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The attire of inauguration participants closely resembles the colorful array of caps, gowns, hoods, and collars on display at commencement.
The colorful gowns worn by faculty, administrators, and representatives of academic institutions have historic roots in the medieval past, when students and faculty wore the robes of the clergy. Academic attire began to appear on United States campuses in the late 1890s, and since that time, its use has become customary for solemn university functions.
Style of gowns: At SCU, as at other colleges, each degree has its own style of gown. That of the bachelor is a yoked, closed-front garment, with long, pointed sleeves. That of the master is cut to be worn with open or closed front; its sleeves are long and are either open or closed, but slit just above the elbow to allow the forearm to protrude. The gown of the doctor is also worn open or closed, and has full, bell-shaped sleeves. Only the doctor's gown is adorned with trimming-velvet panels down the front and three velvet bars on each sleeve. While black velvet is the trimming for all doctor's gowns, other colors of velvet trimming identify the major areas of study.
purple trim: law
white trim: arts and humanities
Historically, the hood seems to have been worn over the head and was attached to the gown. When the skullcap was introduced, the hood was retained but detached, and worn much as it is today. Each degree (bachelor, master, doctor) has the right to a hood. It varies in length and, for the doctor's degree, also in pattern.
Hood binding (collar): Features different widths for bachelor, master, or doctor, and its color indicates the area of study within the university granting the degree.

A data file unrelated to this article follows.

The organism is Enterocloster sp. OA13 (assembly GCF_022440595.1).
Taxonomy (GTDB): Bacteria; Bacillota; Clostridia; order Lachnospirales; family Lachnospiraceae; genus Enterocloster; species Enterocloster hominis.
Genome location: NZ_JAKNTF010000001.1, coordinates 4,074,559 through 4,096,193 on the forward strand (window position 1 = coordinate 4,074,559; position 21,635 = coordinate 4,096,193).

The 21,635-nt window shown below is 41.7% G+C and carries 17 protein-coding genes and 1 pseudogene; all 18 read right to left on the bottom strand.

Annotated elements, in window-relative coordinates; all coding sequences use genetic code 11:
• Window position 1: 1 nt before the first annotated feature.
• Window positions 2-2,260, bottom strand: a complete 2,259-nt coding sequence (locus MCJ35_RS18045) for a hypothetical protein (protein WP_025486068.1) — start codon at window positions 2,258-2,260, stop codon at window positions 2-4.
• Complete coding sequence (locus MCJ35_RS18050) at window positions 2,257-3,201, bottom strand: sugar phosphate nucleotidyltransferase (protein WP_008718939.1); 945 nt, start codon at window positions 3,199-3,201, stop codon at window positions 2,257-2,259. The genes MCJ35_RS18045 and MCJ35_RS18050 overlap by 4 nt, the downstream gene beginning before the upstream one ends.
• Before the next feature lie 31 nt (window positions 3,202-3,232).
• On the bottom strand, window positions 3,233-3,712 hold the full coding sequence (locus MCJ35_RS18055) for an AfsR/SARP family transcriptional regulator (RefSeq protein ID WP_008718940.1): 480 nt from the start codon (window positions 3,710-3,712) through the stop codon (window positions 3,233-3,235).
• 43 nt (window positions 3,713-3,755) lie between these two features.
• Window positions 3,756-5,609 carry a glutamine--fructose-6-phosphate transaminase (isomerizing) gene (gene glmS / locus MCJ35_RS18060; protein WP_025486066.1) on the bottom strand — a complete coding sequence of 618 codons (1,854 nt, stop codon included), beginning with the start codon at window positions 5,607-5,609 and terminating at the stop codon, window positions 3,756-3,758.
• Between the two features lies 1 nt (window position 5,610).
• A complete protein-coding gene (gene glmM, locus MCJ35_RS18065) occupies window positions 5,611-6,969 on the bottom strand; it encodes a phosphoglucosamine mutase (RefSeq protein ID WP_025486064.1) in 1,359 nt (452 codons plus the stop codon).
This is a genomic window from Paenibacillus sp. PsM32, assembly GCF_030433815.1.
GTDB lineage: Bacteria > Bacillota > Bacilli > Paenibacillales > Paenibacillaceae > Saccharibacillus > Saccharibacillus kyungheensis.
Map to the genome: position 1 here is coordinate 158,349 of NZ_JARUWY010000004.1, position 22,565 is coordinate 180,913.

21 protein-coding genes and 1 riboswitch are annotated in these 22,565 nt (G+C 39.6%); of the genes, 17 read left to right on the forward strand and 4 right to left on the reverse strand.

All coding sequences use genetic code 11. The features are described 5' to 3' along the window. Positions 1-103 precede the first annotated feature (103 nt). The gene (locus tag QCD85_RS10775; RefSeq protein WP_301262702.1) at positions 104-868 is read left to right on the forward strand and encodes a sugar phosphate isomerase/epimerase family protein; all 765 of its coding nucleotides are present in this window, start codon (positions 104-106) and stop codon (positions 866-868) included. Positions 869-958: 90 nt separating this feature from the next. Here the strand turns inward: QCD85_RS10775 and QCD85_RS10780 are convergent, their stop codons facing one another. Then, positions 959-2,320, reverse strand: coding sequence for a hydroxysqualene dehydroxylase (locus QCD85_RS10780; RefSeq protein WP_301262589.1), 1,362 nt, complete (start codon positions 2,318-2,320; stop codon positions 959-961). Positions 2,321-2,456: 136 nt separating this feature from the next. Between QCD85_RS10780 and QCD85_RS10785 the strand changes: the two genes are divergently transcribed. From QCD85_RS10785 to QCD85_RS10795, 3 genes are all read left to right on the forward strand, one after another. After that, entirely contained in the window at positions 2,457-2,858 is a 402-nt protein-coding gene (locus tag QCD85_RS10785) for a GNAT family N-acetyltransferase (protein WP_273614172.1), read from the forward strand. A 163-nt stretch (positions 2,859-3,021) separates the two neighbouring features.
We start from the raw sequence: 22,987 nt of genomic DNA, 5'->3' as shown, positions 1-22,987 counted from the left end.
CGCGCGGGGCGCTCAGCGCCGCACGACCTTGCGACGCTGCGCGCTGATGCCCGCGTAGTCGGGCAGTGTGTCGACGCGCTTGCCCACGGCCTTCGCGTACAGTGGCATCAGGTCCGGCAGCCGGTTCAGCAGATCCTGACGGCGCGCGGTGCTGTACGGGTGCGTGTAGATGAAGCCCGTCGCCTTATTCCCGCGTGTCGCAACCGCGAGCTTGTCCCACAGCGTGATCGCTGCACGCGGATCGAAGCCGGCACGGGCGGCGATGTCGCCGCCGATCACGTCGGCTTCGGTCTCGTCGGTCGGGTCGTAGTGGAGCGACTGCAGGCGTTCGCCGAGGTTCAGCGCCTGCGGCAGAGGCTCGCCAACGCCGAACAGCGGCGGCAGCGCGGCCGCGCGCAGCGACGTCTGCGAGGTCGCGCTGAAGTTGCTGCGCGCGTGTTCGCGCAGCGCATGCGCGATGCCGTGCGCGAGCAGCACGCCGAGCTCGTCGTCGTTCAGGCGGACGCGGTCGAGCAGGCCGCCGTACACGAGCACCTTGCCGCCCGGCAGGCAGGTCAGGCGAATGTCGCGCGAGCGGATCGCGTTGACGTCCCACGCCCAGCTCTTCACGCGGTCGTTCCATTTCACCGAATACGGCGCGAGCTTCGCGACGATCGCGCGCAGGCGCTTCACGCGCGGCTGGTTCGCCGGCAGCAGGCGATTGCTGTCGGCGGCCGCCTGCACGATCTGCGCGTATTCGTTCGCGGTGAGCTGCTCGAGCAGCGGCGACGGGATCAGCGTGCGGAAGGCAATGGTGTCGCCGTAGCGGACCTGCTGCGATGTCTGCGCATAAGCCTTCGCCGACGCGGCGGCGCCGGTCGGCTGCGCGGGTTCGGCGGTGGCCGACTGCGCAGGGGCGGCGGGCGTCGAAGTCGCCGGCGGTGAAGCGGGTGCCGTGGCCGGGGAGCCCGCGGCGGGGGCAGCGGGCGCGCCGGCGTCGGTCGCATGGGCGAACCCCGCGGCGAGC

dark blue: philosophy
light blue: education
white: arts and letters
golden yellow: sciences
The mortarboard cap is the generally accepted style in U.S. colleges and universities. Some European and Latin American institutions retain distinctive forms of academic headdress, such as the tam-o'-shanter cap or a cloth biretta.
President. The president wears a gown and hood in the colors of his alma mater from which he was granted his highest degree. Most colleges and universities feature black gowns with hoods lined in their school colors. In Fr. Engh’s case, he will wear a black gown with a hood lined in red and gold, the colors of the University of Wisconsin at Madison, from which he received his doctorate in 1987.
Symbols of Office
MaceThe ceremonial mace is one of the most ornate and historic symbols of inauguration, used to identify the continuing authority of the president. Its origins can be traced to medieval times, when clergy (who were forbidden under biblical injunction from using swords) carried club-like staffs into battle.
Starting centuries ago, ornate versions of mace were created and bestowed upon kings' bodyguards to protect their leaders. Over time, they became purely ceremonial and were embraced by many levels of government leaders, especially in Europe, for use on important or solemn occasions. The U.S. House of Representatives has employed a mace for more than 150 years. There, the eagle-topped mace is moved up or down on a pedestal to the right of the Speaker of the House to indicate whether the House is in session or operating as a committee.Universities have used ceremonial mace on high occasions for centuries. At university inaugurations, including Santa Clara's, the mace is traditionally carried at the front of the inaugural procession by a member of faculty.
Santa Clara University's mace was carved from basswood in 1964 by Alex Zeller of San Juan Bautista, during the presidency of Fr. Patrick Donohoe. It has a torch-like appearance, meant to evoke the image of the eternal flame of truth. The emblem of the open book of learning and the blooming flower of youth adorn the three sides of the crown. The growth and strength of the university are symbolized in the leafy, fern-like carving of the handle.
Chain and Medallion